June 4, 2015 Last Updated 11:20 am

First look: Maya Magazine, the Asian wedding digital magazine

New digital-only magazine uses the GoMobile digital publishing platform to create a native digital magazine for iOS, Android platforms

One of the digital publishing platforms included in TNM’s eBook Guide to Digital Publishing Platforms is from Oppolis which has the GoMobile platform. A few days ago I was approached by Jitesh Patel to take a look at Maya Magazine, a digital-only magazine found in the Apple App Store and Google Play (in the UK stores). As far as I am aware, it is the first time I have had a chance to look at a digital magazine that uses the platform, and what I saw was impressive.

Maya-cover-iPadThe digital magazine inside Apple’s App Store is a stand-alone app, and the premiere issue available inside can be read in both portrait and landscape on the iPad, and is available for the iPhone, as well.

As I do not have a UK iTunes account, Patel was able to provide me a direct link to the app, care of Oppolis, so that I could access the first issue.

The magazine is described in the editor’s introductory column as “the 1st truly interactive and immersive Asian Wedding Magazine,” a claim that is probably valid.

“Every Asian bride and groom should have an amazing wedding one that they can look back on with the fondest memories. This is why we have created Maya Magazine, to help read Modern Asian couples who are starting to plan their perfect day.”

Because this a native digital magazine, the layouts and font choices work on every device, in both orientations. Layouts differ, obviously, between portrait and landscape, so a bit more design work was necessary, but readers will appreciate it.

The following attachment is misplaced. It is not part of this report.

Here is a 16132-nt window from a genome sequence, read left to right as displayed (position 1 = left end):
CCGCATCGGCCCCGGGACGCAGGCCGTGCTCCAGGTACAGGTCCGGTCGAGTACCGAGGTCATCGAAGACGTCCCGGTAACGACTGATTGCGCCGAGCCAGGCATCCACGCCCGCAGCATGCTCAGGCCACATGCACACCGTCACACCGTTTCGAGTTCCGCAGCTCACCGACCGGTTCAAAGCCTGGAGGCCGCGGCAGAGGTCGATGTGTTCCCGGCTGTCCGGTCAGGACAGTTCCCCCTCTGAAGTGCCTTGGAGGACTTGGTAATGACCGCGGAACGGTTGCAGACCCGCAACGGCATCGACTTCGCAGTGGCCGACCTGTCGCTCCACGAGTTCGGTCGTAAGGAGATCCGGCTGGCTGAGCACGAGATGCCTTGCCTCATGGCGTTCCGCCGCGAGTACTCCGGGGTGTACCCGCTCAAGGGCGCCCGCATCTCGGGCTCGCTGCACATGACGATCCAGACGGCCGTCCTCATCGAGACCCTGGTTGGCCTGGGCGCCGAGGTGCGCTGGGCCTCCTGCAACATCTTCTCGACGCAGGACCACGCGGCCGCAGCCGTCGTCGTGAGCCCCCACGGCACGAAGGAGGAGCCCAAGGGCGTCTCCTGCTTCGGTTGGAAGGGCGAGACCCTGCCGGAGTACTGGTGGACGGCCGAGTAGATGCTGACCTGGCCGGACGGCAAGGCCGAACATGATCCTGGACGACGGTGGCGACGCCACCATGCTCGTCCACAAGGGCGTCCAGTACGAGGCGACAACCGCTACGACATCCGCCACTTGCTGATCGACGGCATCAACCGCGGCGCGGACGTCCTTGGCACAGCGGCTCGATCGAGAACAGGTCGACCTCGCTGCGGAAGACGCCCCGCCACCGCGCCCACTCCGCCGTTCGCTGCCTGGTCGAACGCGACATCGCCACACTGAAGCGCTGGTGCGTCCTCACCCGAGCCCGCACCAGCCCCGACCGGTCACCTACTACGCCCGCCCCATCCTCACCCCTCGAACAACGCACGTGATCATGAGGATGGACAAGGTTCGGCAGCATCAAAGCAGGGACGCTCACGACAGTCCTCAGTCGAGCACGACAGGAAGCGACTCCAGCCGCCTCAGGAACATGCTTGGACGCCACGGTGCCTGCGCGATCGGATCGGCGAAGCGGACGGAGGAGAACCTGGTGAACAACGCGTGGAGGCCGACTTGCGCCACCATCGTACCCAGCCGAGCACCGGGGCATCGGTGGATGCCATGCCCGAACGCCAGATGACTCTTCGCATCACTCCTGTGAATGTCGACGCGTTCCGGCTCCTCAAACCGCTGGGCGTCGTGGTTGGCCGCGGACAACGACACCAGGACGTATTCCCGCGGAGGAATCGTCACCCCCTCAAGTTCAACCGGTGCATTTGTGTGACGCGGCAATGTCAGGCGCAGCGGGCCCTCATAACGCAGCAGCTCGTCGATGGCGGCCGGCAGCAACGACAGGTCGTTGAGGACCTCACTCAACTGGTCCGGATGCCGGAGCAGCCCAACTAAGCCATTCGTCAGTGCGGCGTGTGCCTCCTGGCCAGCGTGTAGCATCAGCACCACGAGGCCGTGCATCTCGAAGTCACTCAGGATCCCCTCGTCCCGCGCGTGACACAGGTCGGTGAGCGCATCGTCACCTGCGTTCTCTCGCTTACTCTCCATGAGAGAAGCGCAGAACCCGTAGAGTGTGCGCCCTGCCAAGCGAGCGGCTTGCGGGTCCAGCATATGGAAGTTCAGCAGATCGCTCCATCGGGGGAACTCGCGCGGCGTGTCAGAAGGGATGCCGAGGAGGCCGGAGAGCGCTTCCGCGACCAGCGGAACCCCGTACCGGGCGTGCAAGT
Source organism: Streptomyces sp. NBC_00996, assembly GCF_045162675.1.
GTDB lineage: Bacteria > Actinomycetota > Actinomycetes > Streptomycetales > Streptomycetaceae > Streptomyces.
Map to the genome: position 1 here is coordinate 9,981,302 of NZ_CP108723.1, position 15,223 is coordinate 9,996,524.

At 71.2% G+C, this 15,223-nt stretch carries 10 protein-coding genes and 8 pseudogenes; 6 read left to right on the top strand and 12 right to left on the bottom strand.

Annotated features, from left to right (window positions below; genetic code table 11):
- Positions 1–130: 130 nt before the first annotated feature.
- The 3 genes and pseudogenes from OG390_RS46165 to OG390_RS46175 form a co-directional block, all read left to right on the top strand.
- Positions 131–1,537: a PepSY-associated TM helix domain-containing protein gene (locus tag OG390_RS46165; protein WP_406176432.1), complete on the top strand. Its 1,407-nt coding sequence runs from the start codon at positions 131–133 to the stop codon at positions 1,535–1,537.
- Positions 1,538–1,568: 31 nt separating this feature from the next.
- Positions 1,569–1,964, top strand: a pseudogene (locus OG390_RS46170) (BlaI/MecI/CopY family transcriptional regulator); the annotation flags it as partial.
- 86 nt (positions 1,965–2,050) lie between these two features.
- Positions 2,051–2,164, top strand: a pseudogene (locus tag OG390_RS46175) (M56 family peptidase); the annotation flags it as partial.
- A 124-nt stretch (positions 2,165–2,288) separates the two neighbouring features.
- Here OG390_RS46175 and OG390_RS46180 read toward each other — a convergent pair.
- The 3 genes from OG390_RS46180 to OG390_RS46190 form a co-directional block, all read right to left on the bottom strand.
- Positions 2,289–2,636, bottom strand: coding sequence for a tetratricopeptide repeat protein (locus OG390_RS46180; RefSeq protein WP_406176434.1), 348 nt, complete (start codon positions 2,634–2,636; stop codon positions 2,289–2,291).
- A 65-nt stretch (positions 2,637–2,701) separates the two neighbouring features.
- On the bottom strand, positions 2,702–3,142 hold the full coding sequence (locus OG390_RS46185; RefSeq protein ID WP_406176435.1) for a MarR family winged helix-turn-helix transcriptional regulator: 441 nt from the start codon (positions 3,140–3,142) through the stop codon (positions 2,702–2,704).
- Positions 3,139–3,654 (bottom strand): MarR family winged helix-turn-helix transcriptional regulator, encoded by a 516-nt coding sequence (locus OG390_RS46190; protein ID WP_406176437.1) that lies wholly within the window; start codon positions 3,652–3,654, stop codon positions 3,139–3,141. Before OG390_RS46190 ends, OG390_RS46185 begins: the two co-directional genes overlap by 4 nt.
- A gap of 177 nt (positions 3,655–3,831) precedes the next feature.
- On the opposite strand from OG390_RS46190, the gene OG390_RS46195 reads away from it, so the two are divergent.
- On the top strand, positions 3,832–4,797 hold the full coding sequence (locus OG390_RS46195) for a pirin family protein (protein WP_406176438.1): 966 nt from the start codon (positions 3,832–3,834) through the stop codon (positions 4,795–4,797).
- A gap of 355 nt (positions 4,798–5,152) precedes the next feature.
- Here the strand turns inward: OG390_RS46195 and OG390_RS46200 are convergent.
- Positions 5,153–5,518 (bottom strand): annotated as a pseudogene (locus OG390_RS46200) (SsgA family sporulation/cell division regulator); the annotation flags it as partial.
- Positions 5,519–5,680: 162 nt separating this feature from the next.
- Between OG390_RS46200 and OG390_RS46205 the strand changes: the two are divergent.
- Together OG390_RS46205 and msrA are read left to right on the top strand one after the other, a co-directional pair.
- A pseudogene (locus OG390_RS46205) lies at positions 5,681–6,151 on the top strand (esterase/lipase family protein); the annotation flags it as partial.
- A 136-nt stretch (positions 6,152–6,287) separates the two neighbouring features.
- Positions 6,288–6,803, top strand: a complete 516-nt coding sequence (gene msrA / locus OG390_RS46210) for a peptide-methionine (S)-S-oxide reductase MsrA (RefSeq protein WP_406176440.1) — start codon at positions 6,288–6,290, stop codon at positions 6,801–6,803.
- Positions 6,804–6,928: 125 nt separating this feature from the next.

Maya-TOCThe first issue downloaded to my iPad at just a bit over 200MB, which is modest for a digital magazine that utilizes both orientations and which also includes some video content.

There is advertising in this first issue, and the ads also include appropriate designs for both portrait and landscape, with a few containing their own slideshows.

The only app bug I noticed was on the TOC where the + sign that should signify a pop-up window or caption makes the digital issue go a little crazy, but it is a harmless bug as it returns you to the same page so you can move on.

I would recommend moving the down arrows used occasionally within stories over to the side. The arrows are there to tell the reader to scroll down to access another page of the story, but as they are located at the very bottom, in the middle of the iPad screen, the iPad wants to pull up the iPad’s control screen which allows the user to raise or lower the iPad’s volume, turn on and off AirPlay, etc.

Finally, all magazines should staff boxes so we know who is behind the magazine. Self-publishers generally leave this out as there is no staff, but this is the perfect place to credit contributors, provide contact information, and to tell potential advertisers where to reach them. Print magazines are forced to do this to comply with postal regulations. Digital publishers have to make up their own rules as they go along, so this is one I would like to see all digital magazines implement.

Check out Maya Magazine yourself if you have a UK App Store account. It is free and well worth a first look.

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